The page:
Ivan Rukavina’s Autobiography – Memory Lane of Croatian Struggles For Greatness

When boxing was bold, popular and often glamorous, when boxing championship matches were the hottest sporting events of the year, it harboured within it a harshness very few could endure, it carried with it true fighters in life on all life’s fronts including existence, Croatian born Australian boxer Ivan Rukavina was among the kings of boxing.

In his autobiographical book “My Fighting life” (also translated into the Croatian language: “Moje Borbe”) Melbourne based Ivan Rukavina, born in 1963 in the village of Kosa near Perusic in the rural and mountainous region of Lika In Croatia, takes us on an amazing and captivating journey of personal and family struggles for survival amidst poverty and political oppression, home birth with grandmother cutting the umbilical cords of all the children born in the family, origins of the Rukavina Clan, World War Two politics, communist Yugoslavia oppression and distressfully lacking opportunities to succeed in life without subscribing to the Communist party, the terrible toll for being Croatian patriots communist regime forced on his family, his father’s flight to Australia in 1974 and return to Croatia in 1979 and then return to Australia and by 1981 both his parents’ arrival to Australia to live, his sister also, and finally his own migration to Australia in 1983 and the hardships and challenges that came his way on the path to his boxing glory that saw Ivan as the first Australian gold medal winner in history at King’s Cup amateur boxing tournament in Bangkok in 1988. Then from 1989 to 2001 (with 1994-1999 inactive) started his professional boxing career, with 9 Light Heavyweight title wins that earned him the nickname of Ivan Rukavina “The Terrible”, compete in a great number of boxing tournaments and championships in Australia, New Zealand and the United States of America in particular; a career spotlighted by his entry into the Australian Light Heavyweight Boxing Champions hall of fame two years in a row: 1989 and 1990. Looking for more fights and honours, Ivan went to the United States of America where he lived for a few years during the 1990’s and fought and sparred with the best in his class.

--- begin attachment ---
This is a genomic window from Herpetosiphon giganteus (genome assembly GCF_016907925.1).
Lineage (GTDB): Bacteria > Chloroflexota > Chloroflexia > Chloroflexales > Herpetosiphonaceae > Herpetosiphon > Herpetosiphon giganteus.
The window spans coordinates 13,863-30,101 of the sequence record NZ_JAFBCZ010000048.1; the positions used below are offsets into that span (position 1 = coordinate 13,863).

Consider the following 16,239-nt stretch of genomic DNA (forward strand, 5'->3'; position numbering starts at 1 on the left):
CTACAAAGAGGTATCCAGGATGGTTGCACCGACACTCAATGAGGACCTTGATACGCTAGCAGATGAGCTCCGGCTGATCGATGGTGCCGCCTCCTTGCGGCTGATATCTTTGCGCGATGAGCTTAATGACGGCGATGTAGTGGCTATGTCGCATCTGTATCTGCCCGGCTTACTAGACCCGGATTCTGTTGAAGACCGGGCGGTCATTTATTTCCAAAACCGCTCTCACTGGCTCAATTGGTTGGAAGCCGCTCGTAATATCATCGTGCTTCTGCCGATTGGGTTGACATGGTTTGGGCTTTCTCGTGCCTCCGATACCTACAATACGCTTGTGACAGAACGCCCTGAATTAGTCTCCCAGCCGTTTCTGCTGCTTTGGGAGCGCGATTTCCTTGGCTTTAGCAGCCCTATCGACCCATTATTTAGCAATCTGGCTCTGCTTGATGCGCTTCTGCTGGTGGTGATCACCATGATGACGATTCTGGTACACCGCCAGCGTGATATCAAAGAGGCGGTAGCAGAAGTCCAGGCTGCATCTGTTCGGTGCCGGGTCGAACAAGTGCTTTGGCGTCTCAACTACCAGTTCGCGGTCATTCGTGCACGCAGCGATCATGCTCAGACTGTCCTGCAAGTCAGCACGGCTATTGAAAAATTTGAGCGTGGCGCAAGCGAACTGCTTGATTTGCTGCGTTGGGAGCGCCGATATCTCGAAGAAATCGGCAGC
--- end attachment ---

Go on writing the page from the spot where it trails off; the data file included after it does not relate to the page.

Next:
Ivan Rukavina, Melbourne, Australia, 2021/ Photo: Damjan Janevski

Ivan Rukavina’s book “My fighting life” is packed with stories from his personal, family and professional boxer life that will both delight and sadden because life had not been kind to many who found themselves seeking livelihood in a foreign land.  His training regimen and fight strategies, the delights of embarking upon sparing in the ring with other professional boxers and much more is contained in this telling of a tale of what it takes to be a champion and a legend in the realms of pure determination and hard work to achieve one’s dreams. His good-hearted nature, generosity, quiet and considerate essence that come through the pages of this book, including his evidently uncanny ability to make a reader both sigh with heavy sadness (when he is faced with needing to care for his frail and aged parents, for instance) but also laugh with joy and awe at encounters and incidents that both enrich and question life, come through strongly and captivatingly as he weaves this story in his unassuming but warmly colourful style that is personable, gritty and a real delight to read. His story is filled with incidents and anecdotes filled with humour, romance, failure, sacrifice and disappointment, but above all a fighting spirit defined and contained strongly with a never-give-up  or try-and-try-again attitude.

And so, Melbourne Australia based Ivan Rukavina has quite a story to tell the world how migrants can rise and shine in a new country, in a strange country where even the spoken language is foreign for quite a while after arrival; and a while later left a rather strong accent in speech that was strange to most and almost always beckoned questions about one’s origin or even race.  It is a story to which multitudes can relate. Harsh communist Croatia, threatening poverty, and lack of opportunities to succeed in life with own skills, to immigrant life in the West where all the doors one could possibly want were open and all one needed to employ was determination, sacrifice and hard work to step over the door threshold into the room of realised dreams and fruits of labour. 

I love how this book chronicles the important events and people in Ivan Rukavina’s life as well as briefly writing about Croatian history, with which topic he begins this book dedicated to the memory of Bill Slayton and Dana Goodson, his boxing trainers but also, as he says, his mentors who shaped his career. Foreword to Ivan Rukavina’s book is written by Barry Michael, World Super Feather Champion 1985-1987, who says: “To win The Kings Cup as an amateur in Bangkok against Russian opposition was a huge achievement… Undoubtedly Ivan was a world class boxer and incredibly tough as he was never KO’d or stopped during his career…”

In this fascinating autobiographical book Ivan Rukavina weaves. In direct and simple language understood by all, a compelling story about how immigrant families achieved the Australian Dream (indeed any Western country’s dream) over the last half of the last century.  Considering this, in particular, the book is a perfect gift for any occasion as it does form a piece of today’s multicultural Australia strongest treasures: how migrants built Australia. “My fighting life” (“Moja Borba”) is uplifting in its message, engaging in its composition, and powerful in its significance and is available, among other places, on Amazon, Zagreb Croatian Bookshop  Melbourne. Christmas is just around the corner! Ina Vukic

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